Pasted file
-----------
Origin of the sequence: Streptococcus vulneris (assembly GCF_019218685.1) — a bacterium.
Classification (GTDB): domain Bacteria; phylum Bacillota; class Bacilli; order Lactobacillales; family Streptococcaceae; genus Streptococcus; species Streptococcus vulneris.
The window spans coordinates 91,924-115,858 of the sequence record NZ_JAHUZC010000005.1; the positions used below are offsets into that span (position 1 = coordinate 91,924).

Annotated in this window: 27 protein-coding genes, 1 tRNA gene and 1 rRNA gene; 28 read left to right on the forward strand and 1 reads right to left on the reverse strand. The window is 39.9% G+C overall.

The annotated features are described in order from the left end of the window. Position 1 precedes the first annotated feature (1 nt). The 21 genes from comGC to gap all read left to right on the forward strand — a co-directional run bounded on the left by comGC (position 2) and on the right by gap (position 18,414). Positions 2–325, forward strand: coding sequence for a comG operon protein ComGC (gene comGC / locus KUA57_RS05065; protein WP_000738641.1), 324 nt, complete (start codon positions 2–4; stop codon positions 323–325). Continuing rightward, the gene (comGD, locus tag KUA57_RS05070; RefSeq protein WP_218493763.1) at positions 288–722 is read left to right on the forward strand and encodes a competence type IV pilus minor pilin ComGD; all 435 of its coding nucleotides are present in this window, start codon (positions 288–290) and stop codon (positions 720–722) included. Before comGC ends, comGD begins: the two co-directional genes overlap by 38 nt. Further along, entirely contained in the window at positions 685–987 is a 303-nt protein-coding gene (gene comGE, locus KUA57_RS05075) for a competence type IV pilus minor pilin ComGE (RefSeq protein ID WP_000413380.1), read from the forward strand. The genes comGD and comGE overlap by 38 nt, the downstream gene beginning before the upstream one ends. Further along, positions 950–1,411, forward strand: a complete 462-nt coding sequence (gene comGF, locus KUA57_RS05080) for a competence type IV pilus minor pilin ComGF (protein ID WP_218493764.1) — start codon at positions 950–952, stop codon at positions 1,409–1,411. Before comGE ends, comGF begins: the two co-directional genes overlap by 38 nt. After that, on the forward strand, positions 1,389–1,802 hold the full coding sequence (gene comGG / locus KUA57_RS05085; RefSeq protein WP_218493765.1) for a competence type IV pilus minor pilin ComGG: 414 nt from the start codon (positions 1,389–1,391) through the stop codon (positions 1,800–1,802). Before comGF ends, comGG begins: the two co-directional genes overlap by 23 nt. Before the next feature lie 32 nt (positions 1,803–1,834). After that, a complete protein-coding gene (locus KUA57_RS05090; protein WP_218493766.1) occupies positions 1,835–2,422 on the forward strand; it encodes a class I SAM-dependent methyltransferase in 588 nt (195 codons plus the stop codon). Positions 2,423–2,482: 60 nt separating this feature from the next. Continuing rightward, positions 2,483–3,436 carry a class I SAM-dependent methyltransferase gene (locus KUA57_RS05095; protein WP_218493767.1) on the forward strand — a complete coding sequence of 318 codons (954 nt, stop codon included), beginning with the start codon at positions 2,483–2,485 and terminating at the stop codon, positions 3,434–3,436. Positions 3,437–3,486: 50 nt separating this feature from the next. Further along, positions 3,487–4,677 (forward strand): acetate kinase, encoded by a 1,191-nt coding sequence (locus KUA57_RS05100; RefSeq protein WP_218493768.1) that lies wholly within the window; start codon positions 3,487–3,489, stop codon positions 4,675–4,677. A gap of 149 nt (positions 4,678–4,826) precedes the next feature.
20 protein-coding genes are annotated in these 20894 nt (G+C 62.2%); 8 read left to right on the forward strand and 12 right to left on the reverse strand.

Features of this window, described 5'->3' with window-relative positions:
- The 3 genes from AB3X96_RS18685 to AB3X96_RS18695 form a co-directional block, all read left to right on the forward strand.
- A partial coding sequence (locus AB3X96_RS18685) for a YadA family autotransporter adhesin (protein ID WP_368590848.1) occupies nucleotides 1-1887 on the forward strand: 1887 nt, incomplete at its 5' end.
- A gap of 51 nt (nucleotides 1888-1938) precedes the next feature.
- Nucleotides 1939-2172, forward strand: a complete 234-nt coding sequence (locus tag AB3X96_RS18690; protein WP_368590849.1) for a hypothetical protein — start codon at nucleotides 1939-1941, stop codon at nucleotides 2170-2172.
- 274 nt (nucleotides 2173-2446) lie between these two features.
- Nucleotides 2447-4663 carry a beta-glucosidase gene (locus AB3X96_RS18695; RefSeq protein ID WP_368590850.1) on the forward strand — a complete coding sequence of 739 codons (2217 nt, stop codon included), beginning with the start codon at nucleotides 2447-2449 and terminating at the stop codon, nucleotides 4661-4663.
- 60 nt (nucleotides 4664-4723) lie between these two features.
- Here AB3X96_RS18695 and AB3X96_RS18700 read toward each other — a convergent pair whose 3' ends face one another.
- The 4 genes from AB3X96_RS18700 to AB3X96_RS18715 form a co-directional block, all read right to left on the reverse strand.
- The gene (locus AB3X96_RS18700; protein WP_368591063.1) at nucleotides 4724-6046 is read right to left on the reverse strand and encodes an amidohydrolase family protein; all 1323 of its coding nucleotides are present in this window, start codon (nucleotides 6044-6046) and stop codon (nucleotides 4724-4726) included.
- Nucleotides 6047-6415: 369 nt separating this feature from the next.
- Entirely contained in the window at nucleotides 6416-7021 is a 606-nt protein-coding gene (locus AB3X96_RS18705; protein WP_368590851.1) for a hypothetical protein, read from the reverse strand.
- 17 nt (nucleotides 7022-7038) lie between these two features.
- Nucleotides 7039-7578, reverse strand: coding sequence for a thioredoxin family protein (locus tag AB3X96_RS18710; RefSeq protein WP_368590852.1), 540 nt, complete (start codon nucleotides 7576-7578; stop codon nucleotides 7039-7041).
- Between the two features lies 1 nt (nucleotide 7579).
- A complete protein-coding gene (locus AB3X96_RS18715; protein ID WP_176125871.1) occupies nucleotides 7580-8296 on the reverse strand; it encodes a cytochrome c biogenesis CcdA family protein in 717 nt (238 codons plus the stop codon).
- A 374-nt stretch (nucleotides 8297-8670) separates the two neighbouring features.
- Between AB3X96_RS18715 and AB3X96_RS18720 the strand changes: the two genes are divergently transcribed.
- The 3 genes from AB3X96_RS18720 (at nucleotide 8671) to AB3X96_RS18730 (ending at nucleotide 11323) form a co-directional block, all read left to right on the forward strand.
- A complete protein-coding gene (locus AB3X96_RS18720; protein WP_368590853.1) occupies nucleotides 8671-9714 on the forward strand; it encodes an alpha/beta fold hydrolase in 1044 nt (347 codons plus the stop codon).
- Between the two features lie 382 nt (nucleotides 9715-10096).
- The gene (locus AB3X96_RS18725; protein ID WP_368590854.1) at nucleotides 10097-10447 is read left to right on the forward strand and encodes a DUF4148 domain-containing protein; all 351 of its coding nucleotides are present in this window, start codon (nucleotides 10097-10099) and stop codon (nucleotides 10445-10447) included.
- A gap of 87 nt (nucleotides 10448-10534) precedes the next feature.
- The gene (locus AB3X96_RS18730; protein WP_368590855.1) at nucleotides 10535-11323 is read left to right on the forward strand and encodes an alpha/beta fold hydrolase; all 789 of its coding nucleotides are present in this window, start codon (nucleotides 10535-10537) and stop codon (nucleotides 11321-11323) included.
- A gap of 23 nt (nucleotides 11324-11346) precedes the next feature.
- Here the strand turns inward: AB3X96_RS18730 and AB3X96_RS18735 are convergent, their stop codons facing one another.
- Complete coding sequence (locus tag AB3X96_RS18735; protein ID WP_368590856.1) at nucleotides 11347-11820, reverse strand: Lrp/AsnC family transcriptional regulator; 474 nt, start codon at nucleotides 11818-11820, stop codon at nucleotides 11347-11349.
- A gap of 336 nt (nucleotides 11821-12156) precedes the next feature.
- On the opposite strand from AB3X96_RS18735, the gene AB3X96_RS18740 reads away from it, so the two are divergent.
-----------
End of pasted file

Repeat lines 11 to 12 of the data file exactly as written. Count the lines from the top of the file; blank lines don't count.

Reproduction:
- Nucleotides 1939-2172, forward strand: a complete 234-nt coding sequence (locus tag AB3X96_RS18690; protein WP_368590849.1) for a hypothetical protein — start codon at nucleotides 1939-1941, stop codon at nucleotides 2170-2172.
- 274 nt (nucleotides 2173-2446) lie between these two features.